The Human Fly's new 'Thrill of Living' is a marvelous feat of friendship over time and distance - WXPN | Vinyl At Heart

Thrill of Living is the new album by The Human Fly, an alt folk project run by singer/songwriter Robert Mathis for more than ten years, “powered by friendship” over long distance between Philadelphia and New York City. Released on the local label Dead Definition (Noera, Ther, Sadurn), Thrill of Living captures a modest, endearing, and tightly bound quintet whose enthusiasm peaks when they hit record.

The crew includes Mathis at the front, Jenny Carlson on keyboards and voice, Pru Carmichael (of Noera) on drums, Jack Knetemann on guitar and Alex Tregaskis on bass. While they all contributed parts to past Human Fly records, Mathis assures that this record is their first as a band, not a solo project under his direction. Originally, they had all planned to record beloved new material together in 2020 before the pandemic brought them all new circumstances. In the next year they stayed in touch, eager to reassemble, even as so much life passed: Mathis lost family members, moved his wedding, departed New York, took a cross-country trip, settled in Texas for a month before getting driven out by a blizzard. All along he wrote and re-wrote, (the road trip became “A New Perspective,” the album opener) funneling demos to the group and dissecting them “endlessly,” plowing ahead far past any plans they once had pre-pandemic, like many of us.

In 2021, the band narrowed 30 new tracks down to 10, re-wrote together, Google-Doc’d it all, and booked studio time at last. They recorded these 10 tracks at Headroom Studios with Heather Jones (of Ther), who Mathis calls “one of my dearest friends since we were 17/18,” and engineer Johanna Baumann (of Janna). Their stellar week was a burst, full of vigor, rigor and spontaneity that all made the cut, so the final product plays like a variety show hosted with candor by all your silliest friends.

The Human Fly | photo by Alex Tregaskis

The heroes in these songs live through everything, thrilling and snoring, too. Middle-American malaise (“miles of past-prime places”), expecting children (“freezing her eggs to buy time / but we’ve already picked names”), and the personal implications of interstellar catastrophe (“when a supernova implodes / the dust of a planet is thrown / and it goes wherever it goes / […] it’s why you’ll always be forgiven”). In fact, forgiveness and gratitude live everywhere, as Robert deems “A New Perspective” “a gift” to Jack, “where he had all this space to be himself as a musician and as a person,” and “The Layup” a late apology to a classmate he once bullied while Robert got bullied himself, too. The touching “Cat Brass Knuckles” retells a time Pru forgot her phone at the gas station, and Robert woke at 6 a.m. to retrieve it “so everyone else could sleep.”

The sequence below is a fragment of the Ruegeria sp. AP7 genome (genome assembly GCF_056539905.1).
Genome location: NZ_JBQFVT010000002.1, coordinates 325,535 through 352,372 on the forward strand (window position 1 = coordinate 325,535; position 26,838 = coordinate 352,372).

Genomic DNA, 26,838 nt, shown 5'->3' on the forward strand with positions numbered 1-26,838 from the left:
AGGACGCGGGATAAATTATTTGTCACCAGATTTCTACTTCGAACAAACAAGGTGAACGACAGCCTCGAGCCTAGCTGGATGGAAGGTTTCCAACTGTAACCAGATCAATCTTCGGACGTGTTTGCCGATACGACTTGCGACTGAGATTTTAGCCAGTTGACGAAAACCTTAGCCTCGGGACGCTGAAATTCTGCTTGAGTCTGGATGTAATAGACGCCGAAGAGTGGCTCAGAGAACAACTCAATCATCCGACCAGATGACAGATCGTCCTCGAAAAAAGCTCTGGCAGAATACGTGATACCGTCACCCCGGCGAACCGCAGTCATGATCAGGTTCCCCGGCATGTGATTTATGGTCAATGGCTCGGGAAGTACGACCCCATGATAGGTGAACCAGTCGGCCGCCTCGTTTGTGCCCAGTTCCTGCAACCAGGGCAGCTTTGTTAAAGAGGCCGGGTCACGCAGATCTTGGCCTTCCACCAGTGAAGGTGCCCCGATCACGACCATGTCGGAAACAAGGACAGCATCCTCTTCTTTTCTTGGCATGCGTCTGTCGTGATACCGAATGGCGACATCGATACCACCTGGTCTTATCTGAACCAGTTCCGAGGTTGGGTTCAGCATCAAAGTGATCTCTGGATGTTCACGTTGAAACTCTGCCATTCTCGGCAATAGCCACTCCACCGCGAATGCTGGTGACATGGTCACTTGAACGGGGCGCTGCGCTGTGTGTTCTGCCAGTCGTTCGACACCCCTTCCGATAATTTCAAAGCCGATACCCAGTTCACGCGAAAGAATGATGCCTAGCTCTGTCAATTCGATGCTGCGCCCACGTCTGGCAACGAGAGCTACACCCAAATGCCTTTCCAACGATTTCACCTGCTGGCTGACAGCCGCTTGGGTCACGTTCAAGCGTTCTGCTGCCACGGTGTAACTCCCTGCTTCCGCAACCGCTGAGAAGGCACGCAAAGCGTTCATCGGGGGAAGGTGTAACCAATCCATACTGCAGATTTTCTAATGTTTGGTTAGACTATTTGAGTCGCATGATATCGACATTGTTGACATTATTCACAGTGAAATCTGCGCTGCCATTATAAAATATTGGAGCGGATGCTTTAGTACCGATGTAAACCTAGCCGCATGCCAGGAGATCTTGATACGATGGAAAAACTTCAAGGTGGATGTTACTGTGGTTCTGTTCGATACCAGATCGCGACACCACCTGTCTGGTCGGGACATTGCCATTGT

Ties run deep from start to finish, but special highs come when the band explodes with joy together, like dropping into “The Layup,” or the gorgeous beginning on “A New Perspective” with layers of glockenspiel and piano mixed crisp and warm, layered tight like turning leaves on an autumn tree. Jangling full-band grooves keep the energy aloft, and make Thrill of Living a decided boost in both scale and confidence compared to earlier Human Fly releases that Robert led alone, like the mellower but equally rewarding Gruesome (2017) and A Bottle of Milk in the Eye (2020). Each band member composed their own parts proudly, and you can hear the embrace of friends in this rich instrumentation. They even invited more folks from outside the band to add more sounds, including their engineer Heather, and Robert’s wife Lucy, whose first-ever cowbell performance caught the veteran players by surprise: “We were all in the booth watching her get it perfectly right and you’d swear someone just won the World Series. We were going NUTS.

The Human Fly | photo by Alex Tregaskis

I love listening while imagining the rush of togetherness in each track’s opening moments, the rejoice of the band together in studio at long last, so much time gone but so much left. “Sometimes when I feel low,” Mathis says, “I look back on the photos of us hugging, huddled around dry erase boards breaking down songs, and setting up gear.” From what he gushed to me in only one email, I know Mathis cares more about this band’s time than any other time he spends. Carlson adds that all their seasons apart “[make] the time we can get together even more special,” seasons of disappointment, powerlessness, newness and thrill, all awaiting the chance to be near again.

The Human Fly’sThrill of Living came out August 5th and is available on cassette now from Dead Definition.

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